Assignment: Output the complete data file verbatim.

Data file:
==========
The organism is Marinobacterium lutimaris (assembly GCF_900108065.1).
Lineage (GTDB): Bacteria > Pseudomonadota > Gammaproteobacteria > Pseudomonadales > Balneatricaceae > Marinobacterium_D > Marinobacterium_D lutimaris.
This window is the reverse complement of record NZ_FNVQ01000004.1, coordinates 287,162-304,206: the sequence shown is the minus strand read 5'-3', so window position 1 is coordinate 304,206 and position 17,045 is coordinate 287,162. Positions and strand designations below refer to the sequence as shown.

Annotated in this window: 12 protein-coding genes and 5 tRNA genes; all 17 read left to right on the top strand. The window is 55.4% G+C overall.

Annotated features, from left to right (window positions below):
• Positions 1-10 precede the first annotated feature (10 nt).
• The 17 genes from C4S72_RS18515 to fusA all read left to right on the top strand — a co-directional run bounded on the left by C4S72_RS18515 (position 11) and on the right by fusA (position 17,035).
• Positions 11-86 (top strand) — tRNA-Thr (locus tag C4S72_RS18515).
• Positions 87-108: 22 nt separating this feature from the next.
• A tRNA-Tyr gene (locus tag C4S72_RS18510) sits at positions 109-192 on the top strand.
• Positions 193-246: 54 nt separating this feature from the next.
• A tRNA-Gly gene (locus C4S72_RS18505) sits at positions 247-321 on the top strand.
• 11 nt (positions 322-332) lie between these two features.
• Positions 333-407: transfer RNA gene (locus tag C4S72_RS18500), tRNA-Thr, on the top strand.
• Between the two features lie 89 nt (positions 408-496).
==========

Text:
The organism is Marinobacterium lutimaris (assembly GCF_900108065.1).
Lineage (GTDB): Bacteria > Pseudomonadota > Gammaproteobacteria > Pseudomonadales > Balneatricaceae > Marinobacterium_D > Marinobacterium_D lutimaris.
This window is the reverse complement of record NZ_FNVQ01000004.1, coordinates 287,162-304,206: the sequence shown is the minus strand read 5'-3', so window position 1 is coordinate 304,206 and position 17,045 is coordinate 287,162. Positions and strand designations below refer to the sequence as shown.

Annotated in this window: 12 protein-coding genes and 5 tRNA genes; all 17 read left to right on the top strand. The window is 55.4% G+C overall.

Annotated features, from left to right (window positions below):
• Positions 1-10 precede the first annotated feature (10 nt).
• The 17 genes from C4S72_RS18515 to fusA all read left to right on the top strand — a co-directional run bounded on the left by C4S72_RS18515 (position 11) and on the right by fusA (position 17,035).
• Positions 11-86 (top strand) — tRNA-Thr (locus tag C4S72_RS18515).
• Positions 87-108: 22 nt separating this feature from the next.
• A tRNA-Tyr gene (locus tag C4S72_RS18510) sits at positions 109-192 on the top strand.
• Positions 193-246: 54 nt separating this feature from the next.
• A tRNA-Gly gene (locus C4S72_RS18505) sits at positions 247-321 on the top strand.
• 11 nt (positions 322-332) lie between these two features.
• Positions 333-407: transfer RNA gene (locus tag C4S72_RS18500), tRNA-Thr, on the top strand.
• Between the two features lie 89 nt (positions 408-496).